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Friday, June 30, 2017

Travel uke

I glued the sides onto the top on the koa soprano, and then I turned to that cherry blank I shaped roughly in the planer last weekend. First job was to handplane it on three sides, making it flat and shiny on the face and the edges dead square and parallel. 

Then I laid the pattern out. I'll use 280 mm as my scale length, same as on my piccolos. Say, I haven't built one of those in a while. Hmm...

Anyway here it is. Maybe you can see the pencil lines. 

Then flipping it over to excavate it behind the soundboard. I counted the turns on the brace drill so all holes were of the same depth and none went through. Drilling out the bulk makes it so much easier. 

And then onwards. You might think to yourself by now, why isn't he using a router? Well guess what, I am. A Record no. 71 1/2. Look carefully and you'll notice that the wheel is above the notch, I had to to get it deep enough. 

More to follow!

Thursday, June 29, 2017

Prepping various parts

I didn't get a pic of the actual process, as I was on my knees in front of the sander, but Johan and I got the resawn walnut down to thickness. 

We did three side pieces so we have one to break when bending, but the third back can rest in its original thickness. 

And we found some one piece spruce tops! These we didn't sand, I look forward to planing them. 

And that koa soprano, I sanded the sides and will glue them to the top tomorrow. 

Remember the Dust-E-Whacker..?

Sunday, June 25, 2017

A couple more projects

The first of the koa sopranos is coming along. The second will take a break for now, I was thinking only one project would be good for me now.

But then my boy wants a miniature guitar, after seeing a guitalele in a store. And my friend challenged me to build a cavaquinho. And I saw a super compact travel model uke and I want one. 

So we picked out some walnut for the sides and backs for the guitar and the 'quinho, and split it in three pieces so we have one spare. My condition for building the guitar was, predictably, that Johan would assist me at every stage. Here he works the kerfing plane. 

And here we use the frame saw - so much easier being two. Li took the pic. 

And here's the result, together with a cherry board that'll be transmogrified into a wee travel uke. 

Monday, June 12, 2017


It was a while since I braced a soprano top. I went with the, hopefully correct, muscle memory and it was no problem at all. I went with a spruce bridge patch but will consider hardwood patches next time because of the string through bridge I use. But spruce works, with beads above the knots. 

I deliberatly left the braces square because I enjoy shaping them in place. 

Sunday, June 4, 2017

Scaling down

Since I made those sides for the two sopranos I've been working in Pakistan, but today I looked at the tops. I wasn't a hundred percent happy with one of them so I thought about using a spruce top. And why not that ancient spruce I salvaged from an ancient boat long ago?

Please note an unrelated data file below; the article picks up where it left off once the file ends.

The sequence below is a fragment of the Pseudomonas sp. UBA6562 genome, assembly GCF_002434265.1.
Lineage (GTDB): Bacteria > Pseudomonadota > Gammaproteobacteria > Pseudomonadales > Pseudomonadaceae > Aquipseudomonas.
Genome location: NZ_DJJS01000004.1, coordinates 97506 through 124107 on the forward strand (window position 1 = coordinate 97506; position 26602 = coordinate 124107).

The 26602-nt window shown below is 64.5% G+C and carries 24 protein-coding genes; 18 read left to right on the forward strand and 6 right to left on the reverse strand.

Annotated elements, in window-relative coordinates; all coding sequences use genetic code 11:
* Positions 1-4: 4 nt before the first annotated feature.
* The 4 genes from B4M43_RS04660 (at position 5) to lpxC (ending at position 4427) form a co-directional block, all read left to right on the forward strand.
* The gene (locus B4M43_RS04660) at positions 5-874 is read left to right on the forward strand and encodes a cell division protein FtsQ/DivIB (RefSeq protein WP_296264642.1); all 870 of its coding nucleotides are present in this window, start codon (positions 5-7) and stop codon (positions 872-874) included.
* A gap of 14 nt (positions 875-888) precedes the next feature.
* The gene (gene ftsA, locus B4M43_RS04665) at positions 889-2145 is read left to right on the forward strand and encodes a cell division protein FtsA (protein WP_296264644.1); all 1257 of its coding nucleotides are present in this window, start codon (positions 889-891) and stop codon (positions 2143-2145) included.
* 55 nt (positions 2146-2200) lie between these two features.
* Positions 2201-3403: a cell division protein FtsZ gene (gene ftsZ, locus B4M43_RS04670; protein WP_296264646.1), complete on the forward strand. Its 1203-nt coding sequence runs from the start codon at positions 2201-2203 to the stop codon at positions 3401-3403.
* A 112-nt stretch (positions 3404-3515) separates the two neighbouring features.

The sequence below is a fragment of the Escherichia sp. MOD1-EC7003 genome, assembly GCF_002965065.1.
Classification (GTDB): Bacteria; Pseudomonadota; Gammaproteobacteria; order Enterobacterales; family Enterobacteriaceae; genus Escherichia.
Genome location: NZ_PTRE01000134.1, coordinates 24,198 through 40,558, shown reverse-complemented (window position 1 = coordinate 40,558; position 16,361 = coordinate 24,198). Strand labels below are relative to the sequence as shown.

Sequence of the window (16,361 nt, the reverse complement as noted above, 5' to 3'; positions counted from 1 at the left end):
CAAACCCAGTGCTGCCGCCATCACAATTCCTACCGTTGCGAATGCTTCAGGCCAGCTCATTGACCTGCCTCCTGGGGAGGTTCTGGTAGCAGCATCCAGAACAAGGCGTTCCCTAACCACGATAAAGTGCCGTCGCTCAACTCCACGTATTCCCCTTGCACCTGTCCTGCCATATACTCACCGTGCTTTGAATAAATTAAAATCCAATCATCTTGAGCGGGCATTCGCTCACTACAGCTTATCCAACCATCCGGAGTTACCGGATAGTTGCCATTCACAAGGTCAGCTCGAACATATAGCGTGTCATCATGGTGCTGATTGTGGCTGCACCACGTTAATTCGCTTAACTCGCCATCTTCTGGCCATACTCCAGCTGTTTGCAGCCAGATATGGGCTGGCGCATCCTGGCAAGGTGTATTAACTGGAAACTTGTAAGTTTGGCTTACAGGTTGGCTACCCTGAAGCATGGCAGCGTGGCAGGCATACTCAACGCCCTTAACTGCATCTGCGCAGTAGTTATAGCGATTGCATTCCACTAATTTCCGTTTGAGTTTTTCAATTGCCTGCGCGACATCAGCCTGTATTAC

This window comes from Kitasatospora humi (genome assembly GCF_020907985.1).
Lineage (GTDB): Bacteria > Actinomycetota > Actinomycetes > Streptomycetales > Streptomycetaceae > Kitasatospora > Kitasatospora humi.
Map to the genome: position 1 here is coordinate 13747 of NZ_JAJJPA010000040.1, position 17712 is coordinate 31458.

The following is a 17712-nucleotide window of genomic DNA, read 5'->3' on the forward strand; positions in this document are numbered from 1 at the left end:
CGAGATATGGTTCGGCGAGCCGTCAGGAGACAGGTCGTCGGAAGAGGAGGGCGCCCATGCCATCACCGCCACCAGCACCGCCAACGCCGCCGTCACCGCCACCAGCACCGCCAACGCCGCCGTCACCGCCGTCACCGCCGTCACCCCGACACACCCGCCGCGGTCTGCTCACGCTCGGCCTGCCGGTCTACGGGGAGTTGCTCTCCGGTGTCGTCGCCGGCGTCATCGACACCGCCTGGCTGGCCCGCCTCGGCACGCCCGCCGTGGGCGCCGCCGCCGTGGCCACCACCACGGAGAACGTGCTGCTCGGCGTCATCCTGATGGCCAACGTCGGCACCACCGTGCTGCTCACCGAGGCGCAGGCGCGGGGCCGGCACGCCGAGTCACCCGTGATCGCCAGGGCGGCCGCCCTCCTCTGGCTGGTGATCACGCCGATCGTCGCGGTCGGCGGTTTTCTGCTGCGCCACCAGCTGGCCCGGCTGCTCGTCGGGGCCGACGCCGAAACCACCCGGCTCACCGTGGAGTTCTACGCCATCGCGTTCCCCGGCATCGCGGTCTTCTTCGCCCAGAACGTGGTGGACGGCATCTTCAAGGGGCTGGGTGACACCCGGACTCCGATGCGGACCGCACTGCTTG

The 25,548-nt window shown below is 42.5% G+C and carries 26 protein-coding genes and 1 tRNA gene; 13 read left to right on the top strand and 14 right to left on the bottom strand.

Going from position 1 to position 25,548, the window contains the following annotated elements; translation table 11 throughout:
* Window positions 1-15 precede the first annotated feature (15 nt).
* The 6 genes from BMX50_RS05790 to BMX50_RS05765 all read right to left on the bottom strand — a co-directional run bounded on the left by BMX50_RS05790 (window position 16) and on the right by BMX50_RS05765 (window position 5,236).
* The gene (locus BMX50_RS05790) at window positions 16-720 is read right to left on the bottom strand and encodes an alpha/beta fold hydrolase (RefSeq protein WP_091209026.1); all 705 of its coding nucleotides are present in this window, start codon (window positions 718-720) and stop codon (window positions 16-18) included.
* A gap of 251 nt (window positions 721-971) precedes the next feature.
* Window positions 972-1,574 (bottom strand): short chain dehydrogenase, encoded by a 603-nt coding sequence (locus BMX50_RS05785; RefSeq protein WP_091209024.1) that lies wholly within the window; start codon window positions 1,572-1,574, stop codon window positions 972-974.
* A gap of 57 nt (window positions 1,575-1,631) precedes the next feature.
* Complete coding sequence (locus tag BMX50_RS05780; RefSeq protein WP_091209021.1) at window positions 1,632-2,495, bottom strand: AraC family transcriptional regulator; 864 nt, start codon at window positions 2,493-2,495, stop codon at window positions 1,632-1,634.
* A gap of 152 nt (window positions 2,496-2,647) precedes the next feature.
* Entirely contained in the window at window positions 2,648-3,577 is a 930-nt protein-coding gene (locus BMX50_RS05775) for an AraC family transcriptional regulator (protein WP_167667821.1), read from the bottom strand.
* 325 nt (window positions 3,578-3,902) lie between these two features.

Haven't decided yet, I did think that spruce should go onto a mahogany body but I was surprised and happy that I found the set easily. 

And didn't I get some yew..? Time to sort the wood pile I think. 

But now you must be wondering what that giant fretboard is doing in the pic. 

Recently I saw a strange Vox bass guitar with a body made from a wah pedal chassi. I want one of those but it was ridiculously expensive. So I thought I'll build my own won't I. First I bought some stuff to build a neck from, and a wah pedal chassi, but didn't get started until I stumbled upon a used neck that I thought would work. I bought it but it was a bit too long - it would give me a scale length that wouldn't fit the length of the wah pedal. And you can't shorten a neck, but you can shorten a fret board! I popped it from the neck with an iron and some patience. 

Two frets must come off from the nut end, quite easy. And removing only two will throw the least amount of fret markers off position, four must be removed and two new installed at the new ninth and twelth fret.

I could have left a marker at the first fret, I saw a bass once that had that. But it was fugly so no, it goes. 

Using the wood from the two sawn off frets I made diamond shape plugs to inlay where the MOP dots were. 

And having missed taking pics of the cavity, here's the first plug glued in. Inlaying diamond shapes of wood is easier than those from other materials. I spot glued the plugs on top of the dot markers and traced the contour with a marking knife. I chose not to use the router and made the cuts with a chisel. Once the cavity has the necessary depth, straight sides and sharp corners I could plane the sides of my plug a shaving or two at the time until it fit precisely. I made the sides so they slanted outwards a wee bit, giving a good snug fit after just a little thumping with a brass mallet. 

Fanx for reading. I'll post more about this, and about the sopranos.